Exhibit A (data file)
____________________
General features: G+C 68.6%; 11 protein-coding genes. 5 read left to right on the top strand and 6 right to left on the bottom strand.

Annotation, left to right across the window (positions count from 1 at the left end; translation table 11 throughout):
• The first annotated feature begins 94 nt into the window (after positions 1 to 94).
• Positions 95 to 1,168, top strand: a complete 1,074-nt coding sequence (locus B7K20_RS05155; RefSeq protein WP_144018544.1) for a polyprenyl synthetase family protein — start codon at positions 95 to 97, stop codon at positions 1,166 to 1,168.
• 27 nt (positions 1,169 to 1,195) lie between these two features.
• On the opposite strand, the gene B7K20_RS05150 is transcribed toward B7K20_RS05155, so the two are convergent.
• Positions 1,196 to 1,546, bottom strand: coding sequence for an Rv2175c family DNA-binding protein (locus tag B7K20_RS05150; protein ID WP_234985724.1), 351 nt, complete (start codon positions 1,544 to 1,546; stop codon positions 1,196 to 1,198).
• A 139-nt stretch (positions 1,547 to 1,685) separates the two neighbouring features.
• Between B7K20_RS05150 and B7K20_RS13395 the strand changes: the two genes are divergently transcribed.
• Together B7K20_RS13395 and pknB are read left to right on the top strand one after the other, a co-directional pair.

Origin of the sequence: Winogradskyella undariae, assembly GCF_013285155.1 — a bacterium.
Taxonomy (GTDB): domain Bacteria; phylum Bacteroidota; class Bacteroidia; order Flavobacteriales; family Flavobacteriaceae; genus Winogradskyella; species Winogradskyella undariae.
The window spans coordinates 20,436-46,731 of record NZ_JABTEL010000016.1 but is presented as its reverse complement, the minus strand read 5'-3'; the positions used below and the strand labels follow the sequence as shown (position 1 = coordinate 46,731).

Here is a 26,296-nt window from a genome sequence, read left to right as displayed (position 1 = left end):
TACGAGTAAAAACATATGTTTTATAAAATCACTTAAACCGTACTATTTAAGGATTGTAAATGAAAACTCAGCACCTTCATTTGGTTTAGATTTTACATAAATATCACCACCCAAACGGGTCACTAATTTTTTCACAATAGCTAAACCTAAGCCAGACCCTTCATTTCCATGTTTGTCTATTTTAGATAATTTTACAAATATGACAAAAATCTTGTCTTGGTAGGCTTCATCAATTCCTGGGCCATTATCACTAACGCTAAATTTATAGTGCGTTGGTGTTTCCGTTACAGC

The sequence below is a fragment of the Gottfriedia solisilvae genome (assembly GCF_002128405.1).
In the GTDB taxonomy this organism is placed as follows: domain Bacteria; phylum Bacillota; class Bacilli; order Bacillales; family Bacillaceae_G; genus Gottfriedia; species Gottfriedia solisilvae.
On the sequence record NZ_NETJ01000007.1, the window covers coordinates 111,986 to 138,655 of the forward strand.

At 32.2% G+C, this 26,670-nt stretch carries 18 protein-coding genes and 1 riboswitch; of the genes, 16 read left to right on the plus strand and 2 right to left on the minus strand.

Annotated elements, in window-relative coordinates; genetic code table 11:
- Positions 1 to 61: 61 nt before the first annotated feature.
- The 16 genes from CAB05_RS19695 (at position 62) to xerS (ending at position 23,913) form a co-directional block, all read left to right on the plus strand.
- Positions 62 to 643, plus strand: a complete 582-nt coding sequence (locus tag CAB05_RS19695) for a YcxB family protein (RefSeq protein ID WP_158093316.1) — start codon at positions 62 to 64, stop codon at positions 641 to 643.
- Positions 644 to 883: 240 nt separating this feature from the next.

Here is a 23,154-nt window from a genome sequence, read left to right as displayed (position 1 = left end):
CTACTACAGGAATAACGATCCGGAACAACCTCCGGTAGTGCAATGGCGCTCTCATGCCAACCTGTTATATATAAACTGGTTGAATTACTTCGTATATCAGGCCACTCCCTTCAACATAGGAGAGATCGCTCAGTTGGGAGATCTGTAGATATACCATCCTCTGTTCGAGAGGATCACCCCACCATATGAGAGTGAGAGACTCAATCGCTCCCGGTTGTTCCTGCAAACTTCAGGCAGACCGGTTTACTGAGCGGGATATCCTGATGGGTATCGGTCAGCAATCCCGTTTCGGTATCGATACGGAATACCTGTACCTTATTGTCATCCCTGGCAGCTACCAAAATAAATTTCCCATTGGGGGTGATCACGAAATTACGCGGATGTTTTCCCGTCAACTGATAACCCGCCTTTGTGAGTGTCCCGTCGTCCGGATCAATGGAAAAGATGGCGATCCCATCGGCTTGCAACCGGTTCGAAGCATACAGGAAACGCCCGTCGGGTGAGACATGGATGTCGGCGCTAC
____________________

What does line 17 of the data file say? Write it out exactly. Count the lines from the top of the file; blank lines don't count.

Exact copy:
In the GTDB taxonomy this organism is placed as follows: domain Bacteria; phylum Bacillota; class Bacilli; order Bacillales; family Bacillaceae_G; genus Gottfriedia; species Gottfriedia solisilvae.